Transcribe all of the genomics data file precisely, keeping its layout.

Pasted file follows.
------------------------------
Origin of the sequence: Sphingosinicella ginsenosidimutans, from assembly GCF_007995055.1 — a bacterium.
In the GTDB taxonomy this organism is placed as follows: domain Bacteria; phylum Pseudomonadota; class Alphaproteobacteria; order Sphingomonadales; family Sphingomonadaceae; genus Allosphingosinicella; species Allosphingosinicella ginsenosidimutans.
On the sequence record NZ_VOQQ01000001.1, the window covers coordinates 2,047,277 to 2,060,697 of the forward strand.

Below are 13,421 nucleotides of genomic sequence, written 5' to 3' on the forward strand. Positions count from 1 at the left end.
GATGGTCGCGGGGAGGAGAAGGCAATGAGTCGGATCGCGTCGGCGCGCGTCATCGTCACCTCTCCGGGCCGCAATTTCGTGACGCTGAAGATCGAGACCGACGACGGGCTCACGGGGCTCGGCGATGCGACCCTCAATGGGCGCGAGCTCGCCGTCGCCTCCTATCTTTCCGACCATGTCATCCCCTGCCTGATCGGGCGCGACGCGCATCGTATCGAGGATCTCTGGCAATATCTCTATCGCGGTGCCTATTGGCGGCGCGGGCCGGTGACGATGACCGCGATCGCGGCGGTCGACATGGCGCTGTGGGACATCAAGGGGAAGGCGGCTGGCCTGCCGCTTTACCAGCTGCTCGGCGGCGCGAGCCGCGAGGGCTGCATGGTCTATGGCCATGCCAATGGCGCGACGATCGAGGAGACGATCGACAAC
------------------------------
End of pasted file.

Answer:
Origin of the sequence: Sphingosinicella ginsenosidimutans, from assembly GCF_007995055.1 — a bacterium.
In the GTDB taxonomy this organism is placed as follows: domain Bacteria; phylum Pseudomonadota; class Alphaproteobacteria; order Sphingomonadales; family Sphingomonadaceae; genus Allosphingosinicella; species Allosphingosinicella ginsenosidimutans.
On the sequence record NZ_VOQQ01000001.1, the window covers coordinates 2,047,277 to 2,060,697 of the forward strand.

Below are 13,421 nucleotides of genomic sequence, written 5' to 3' on the forward strand. Positions count from 1 at the left end.
GATGGTCGCGGGGAGGAGAAGGCAATGAGTCGGATCGCGTCGGCGCGCGTCATCGTCACCTCTCCGGGCCGCAATTTCGTGACGCTGAAGATCGAGACCGACGACGGGCTCACGGGGCTCGGCGATGCGACCCTCAATGGGCGCGAGCTCGCCGTCGCCTCCTATCTTTCCGACCATGTCATCCCCTGCCTGATCGGGCGCGACGCGCATCGTATCGAGGATCTCTGGCAATATCTCTATCGCGGTGCCTATTGGCGGCGCGGGCCGGTGACGATGACCGCGATCGCGGCGGTCGACATGGCGCTGTGGGACATCAAGGGGAAGGCGGCTGGCCTGCCGCTTTACCAGCTGCTCGGCGGCGCGAGCCGCGAGGGCTGCATGGTCTATGGCCATGCCAATGGCGCGACGATCGAGGAGACGATCGACAAC